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Re-reading Rider Haggard - Eroticdreambattle [entries|archive|friends|userinfo]
Tony Grist

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Re-reading Rider Haggard [Nov. 2nd, 2016|11:47 am]
Tony Grist
How long ago?

120 years (roughly) since he published the book I'm reading at the moment.

An awful lot can happen in 120 years.

Before one lays into Rider Haggard (or Conrad or Kipling) for their perceived racism one should remember that they belonged to the first generation of European novelists to acknowledge the existence of a world outside Europe and America. Give them some credit for that. They were pioneers. Their contemporaries were still mostly writing novels set in London drawing rooms. How many black or Asian characters in Henry James? Not many.

Haggard had farmed in Africa.  He was out there for less than a decade so he wasn't exactly an old Africa hand- and wasn't steeped in the culture the way Kipling was steeped in India (having grown up speaking Hindi)- but he had had an experience and he wanted to share it. And as far as his audience was concerned it was a new thing he was telling them.

His view of Africans was muddled. On the one hand he fully bought into the commonplace racial theories of the day and on the other he had a certain regard- even admiration- for African cultures- especially the Zulus. Yes, it is annoying how his black characters always defer to their white bosses and can be relied on to fall at the feet of any of the beautiful, stately white maidens who so prolifically people Haggards's veldt- but at least they're individualised and given a voice.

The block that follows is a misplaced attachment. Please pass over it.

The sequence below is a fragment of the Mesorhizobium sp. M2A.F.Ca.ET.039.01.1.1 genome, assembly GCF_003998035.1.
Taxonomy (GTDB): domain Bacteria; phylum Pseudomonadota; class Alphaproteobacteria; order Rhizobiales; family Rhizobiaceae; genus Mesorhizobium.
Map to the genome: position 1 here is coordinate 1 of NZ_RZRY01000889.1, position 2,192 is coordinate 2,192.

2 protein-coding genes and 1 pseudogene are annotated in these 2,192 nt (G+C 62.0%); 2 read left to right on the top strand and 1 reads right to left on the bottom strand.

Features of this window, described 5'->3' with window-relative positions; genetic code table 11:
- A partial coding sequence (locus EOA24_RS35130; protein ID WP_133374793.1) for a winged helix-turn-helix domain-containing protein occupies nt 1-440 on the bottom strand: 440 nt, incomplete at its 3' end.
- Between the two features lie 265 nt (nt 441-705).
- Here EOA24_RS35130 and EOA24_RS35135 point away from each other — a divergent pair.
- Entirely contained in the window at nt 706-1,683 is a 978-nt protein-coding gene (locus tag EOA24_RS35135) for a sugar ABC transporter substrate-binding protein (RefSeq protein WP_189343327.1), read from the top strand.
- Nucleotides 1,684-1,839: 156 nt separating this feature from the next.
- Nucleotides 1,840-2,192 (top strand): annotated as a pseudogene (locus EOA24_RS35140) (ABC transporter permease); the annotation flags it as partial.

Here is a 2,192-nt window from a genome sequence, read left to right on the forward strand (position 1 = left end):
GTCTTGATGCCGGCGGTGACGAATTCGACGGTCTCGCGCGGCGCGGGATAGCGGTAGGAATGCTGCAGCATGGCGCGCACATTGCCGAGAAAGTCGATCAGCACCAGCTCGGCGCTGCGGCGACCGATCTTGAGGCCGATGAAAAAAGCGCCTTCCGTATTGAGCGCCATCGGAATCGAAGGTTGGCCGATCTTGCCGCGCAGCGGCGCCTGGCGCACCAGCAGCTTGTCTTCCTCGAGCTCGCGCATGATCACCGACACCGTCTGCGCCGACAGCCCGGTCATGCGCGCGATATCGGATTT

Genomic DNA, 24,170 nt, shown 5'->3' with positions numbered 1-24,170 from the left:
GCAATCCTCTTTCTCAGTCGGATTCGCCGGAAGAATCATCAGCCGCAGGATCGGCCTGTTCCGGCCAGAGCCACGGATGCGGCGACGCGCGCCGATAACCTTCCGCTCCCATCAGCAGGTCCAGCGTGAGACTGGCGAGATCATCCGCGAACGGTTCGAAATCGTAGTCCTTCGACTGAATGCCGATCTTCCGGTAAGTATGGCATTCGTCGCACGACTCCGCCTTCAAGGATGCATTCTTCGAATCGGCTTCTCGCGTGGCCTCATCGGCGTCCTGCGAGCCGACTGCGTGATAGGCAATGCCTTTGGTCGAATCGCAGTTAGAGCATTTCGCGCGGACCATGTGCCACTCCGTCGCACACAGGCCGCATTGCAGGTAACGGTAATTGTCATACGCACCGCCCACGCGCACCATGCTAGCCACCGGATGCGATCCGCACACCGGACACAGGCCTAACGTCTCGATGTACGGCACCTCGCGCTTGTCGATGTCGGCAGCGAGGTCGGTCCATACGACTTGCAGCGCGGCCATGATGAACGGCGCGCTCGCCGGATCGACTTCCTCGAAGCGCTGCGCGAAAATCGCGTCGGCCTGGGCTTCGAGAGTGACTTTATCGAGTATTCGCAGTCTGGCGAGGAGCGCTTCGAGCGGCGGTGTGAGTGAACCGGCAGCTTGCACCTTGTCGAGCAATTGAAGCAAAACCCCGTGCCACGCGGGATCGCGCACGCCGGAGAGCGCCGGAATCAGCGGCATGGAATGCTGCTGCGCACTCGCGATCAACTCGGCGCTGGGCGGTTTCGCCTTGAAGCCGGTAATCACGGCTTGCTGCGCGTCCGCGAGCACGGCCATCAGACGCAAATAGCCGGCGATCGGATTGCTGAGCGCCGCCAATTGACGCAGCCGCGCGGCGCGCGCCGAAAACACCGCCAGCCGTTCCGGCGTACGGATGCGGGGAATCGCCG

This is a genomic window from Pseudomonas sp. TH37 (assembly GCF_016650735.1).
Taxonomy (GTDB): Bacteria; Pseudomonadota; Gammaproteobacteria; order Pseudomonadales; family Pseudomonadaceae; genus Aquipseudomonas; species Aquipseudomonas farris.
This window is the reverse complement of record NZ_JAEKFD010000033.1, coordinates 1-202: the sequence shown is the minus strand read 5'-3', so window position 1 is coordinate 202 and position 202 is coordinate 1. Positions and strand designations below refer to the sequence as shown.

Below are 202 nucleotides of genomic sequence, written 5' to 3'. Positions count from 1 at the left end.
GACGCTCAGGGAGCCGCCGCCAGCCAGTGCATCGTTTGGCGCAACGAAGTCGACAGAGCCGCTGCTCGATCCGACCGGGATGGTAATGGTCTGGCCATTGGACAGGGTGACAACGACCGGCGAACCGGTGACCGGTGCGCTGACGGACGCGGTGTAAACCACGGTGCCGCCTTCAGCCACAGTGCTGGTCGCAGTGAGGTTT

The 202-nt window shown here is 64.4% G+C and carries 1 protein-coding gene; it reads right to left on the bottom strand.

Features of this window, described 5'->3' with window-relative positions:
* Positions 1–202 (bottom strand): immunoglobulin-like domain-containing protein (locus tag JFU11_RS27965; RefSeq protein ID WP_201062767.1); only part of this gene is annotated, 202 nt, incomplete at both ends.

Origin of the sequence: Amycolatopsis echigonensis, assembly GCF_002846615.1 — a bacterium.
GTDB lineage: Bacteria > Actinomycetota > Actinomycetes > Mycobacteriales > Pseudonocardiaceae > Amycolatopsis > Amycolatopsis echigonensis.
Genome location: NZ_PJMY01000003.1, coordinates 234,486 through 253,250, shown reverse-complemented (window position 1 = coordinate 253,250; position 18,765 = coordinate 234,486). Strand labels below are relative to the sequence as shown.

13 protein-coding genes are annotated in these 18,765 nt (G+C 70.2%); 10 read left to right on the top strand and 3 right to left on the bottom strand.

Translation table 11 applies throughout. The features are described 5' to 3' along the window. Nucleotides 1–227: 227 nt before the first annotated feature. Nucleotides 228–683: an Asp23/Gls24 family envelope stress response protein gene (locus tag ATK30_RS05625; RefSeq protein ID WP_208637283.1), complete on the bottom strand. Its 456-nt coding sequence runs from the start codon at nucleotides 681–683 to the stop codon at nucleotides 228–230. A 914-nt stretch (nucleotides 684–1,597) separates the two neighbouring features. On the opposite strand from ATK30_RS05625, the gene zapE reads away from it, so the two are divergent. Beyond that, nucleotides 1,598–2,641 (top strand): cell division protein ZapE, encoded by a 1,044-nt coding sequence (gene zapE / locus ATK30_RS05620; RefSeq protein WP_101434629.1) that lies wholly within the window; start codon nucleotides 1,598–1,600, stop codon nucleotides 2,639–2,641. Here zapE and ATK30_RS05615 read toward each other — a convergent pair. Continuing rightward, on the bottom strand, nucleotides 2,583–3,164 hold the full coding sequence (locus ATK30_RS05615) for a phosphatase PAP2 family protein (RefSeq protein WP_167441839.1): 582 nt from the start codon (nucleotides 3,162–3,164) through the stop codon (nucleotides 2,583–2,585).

Course, you don't read him for his racial politics, you read him because has a mainline connection to the collective unconscious- lost cities, white goddesses- all that jive. Jung dug him. Also he writes nifty action sequences- and describes a battle so you can follow the action- and know where everyone is at any given time- and that's a real talent.



Personal note: A distant cousin who farmed in Kenya came over for a visit in the early 60s  (I'll guess I was about 11 at the time) and I cornered him, hoping for a tete a tete about Allan Quatermain, and told him how much I wanted to visit Africa because I knew all about it through Rider Haggard and he smiled and said maybe things had changed a little...
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Comments:
[User Picture]From: idahoswede
2016-11-02 01:41 pm (UTC)
I like H. Rider Haggard.
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[User Picture]From: poliphilo
2016-11-02 01:58 pm (UTC)
Books don't last without a reason.

Haggard wrote a lot of books- but only two or three of them have been accorded "classic" status. I thought I'd amuse myself by reading some of the others. The People of the Mist is much the same sort of thing as King Solomon's Mines and not markedly inferior.
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